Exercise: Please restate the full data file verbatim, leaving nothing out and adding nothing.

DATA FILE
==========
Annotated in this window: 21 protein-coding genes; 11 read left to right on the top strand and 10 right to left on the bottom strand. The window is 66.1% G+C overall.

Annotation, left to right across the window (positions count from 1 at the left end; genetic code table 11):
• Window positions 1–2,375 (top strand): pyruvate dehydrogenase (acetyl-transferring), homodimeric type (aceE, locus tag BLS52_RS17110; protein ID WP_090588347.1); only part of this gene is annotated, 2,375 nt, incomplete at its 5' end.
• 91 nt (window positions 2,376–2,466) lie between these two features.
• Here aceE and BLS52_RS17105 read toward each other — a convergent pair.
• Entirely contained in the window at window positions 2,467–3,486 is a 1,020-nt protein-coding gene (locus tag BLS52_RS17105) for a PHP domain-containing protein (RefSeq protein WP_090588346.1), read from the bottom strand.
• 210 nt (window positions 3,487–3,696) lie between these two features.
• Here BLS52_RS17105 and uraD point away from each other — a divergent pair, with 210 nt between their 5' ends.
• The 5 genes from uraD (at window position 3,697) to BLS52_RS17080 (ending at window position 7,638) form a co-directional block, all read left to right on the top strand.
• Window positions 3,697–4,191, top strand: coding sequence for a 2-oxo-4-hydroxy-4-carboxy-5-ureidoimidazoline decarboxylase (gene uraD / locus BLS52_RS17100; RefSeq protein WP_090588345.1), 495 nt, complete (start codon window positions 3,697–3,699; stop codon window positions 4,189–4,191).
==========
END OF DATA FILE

Annotated in this window: 21 protein-coding genes; 11 read left to right on the top strand and 10 right to left on the bottom strand. The window is 66.1% G+C overall.

Annotation, left to right across the window (positions count from 1 at the left end; genetic code table 11):
• Window positions 1–2,375 (top strand): pyruvate dehydrogenase (acetyl-transferring), homodimeric type (aceE, locus tag BLS52_RS17110; protein ID WP_090588347.1); only part of this gene is annotated, 2,375 nt, incomplete at its 5' end.
• 91 nt (window positions 2,376–2,466) lie between these two features.
• Here aceE and BLS52_RS17105 read toward each other — a convergent pair.
• Entirely contained in the window at window positions 2,467–3,486 is a 1,020-nt protein-coding gene (locus tag BLS52_RS17105) for a PHP domain-containing protein (RefSeq protein WP_090588346.1), read from the bottom strand.
• 210 nt (window positions 3,487–3,696) lie between these two features.
• Here BLS52_RS17105 and uraD point away from each other — a divergent pair, with 210 nt between their 5' ends.
• The 5 genes from uraD (at window position 3,697) to BLS52_RS17080 (ending at window position 7,638) form a co-directional block, all read left to right on the top strand.
• Window positions 3,697–4,191, top strand: coding sequence for a 2-oxo-4-hydroxy-4-carboxy-5-ureidoimidazoline decarboxylase (gene uraD / locus BLS52_RS17100; RefSeq protein WP_090588345.1), 495 nt, complete (start codon window positions 3,697–3,699; stop codon window positions 4,189–4,191).